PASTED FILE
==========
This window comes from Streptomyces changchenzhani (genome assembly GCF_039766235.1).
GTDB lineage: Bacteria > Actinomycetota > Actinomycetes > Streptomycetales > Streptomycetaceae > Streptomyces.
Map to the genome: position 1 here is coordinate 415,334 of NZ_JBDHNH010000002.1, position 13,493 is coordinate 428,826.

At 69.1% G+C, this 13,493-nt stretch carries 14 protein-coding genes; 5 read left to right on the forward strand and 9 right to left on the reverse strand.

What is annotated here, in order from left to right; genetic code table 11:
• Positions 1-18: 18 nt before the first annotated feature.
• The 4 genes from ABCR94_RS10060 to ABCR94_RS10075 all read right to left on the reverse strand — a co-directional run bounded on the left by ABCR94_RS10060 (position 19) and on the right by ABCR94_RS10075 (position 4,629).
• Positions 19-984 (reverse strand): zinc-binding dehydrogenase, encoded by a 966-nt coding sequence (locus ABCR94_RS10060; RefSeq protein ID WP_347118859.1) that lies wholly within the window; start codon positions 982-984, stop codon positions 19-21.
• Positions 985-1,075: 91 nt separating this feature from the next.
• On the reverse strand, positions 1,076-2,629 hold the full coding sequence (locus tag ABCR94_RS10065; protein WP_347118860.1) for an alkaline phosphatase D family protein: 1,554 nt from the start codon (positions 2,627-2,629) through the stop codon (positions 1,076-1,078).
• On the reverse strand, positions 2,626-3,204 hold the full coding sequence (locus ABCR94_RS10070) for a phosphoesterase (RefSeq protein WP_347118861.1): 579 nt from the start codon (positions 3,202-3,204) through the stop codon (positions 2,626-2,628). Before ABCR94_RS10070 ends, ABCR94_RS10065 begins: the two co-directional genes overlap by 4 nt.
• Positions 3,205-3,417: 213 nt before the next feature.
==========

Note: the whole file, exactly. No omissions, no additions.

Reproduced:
This window comes from Streptomyces changchenzhani (genome assembly GCF_039766235.1).
GTDB lineage: Bacteria > Actinomycetota > Actinomycetes > Streptomycetales > Streptomycetaceae > Streptomyces.
Map to the genome: position 1 here is coordinate 415,334 of NZ_JBDHNH010000002.1, position 13,493 is coordinate 428,826.

At 69.1% G+C, this 13,493-nt stretch carries 14 protein-coding genes; 5 read left to right on the forward strand and 9 right to left on the reverse strand.

What is annotated here, in order from left to right; genetic code table 11:
• Positions 1-18: 18 nt before the first annotated feature.
• The 4 genes from ABCR94_RS10060 to ABCR94_RS10075 all read right to left on the reverse strand — a co-directional run bounded on the left by ABCR94_RS10060 (position 19) and on the right by ABCR94_RS10075 (position 4,629).
• Positions 19-984 (reverse strand): zinc-binding dehydrogenase, encoded by a 966-nt coding sequence (locus ABCR94_RS10060; RefSeq protein ID WP_347118859.1) that lies wholly within the window; start codon positions 982-984, stop codon positions 19-21.
• Positions 985-1,075: 91 nt separating this feature from the next.
• On the reverse strand, positions 1,076-2,629 hold the full coding sequence (locus tag ABCR94_RS10065; protein WP_347118860.1) for an alkaline phosphatase D family protein: 1,554 nt from the start codon (positions 2,627-2,629) through the stop codon (positions 1,076-1,078).
• On the reverse strand, positions 2,626-3,204 hold the full coding sequence (locus ABCR94_RS10070) for a phosphoesterase (RefSeq protein WP_347118861.1): 579 nt from the start codon (positions 3,202-3,204) through the stop codon (positions 2,626-2,628). Before ABCR94_RS10070 ends, ABCR94_RS10065 begins: the two co-directional genes overlap by 4 nt.
• Positions 3,205-3,417: 213 nt before the next feature.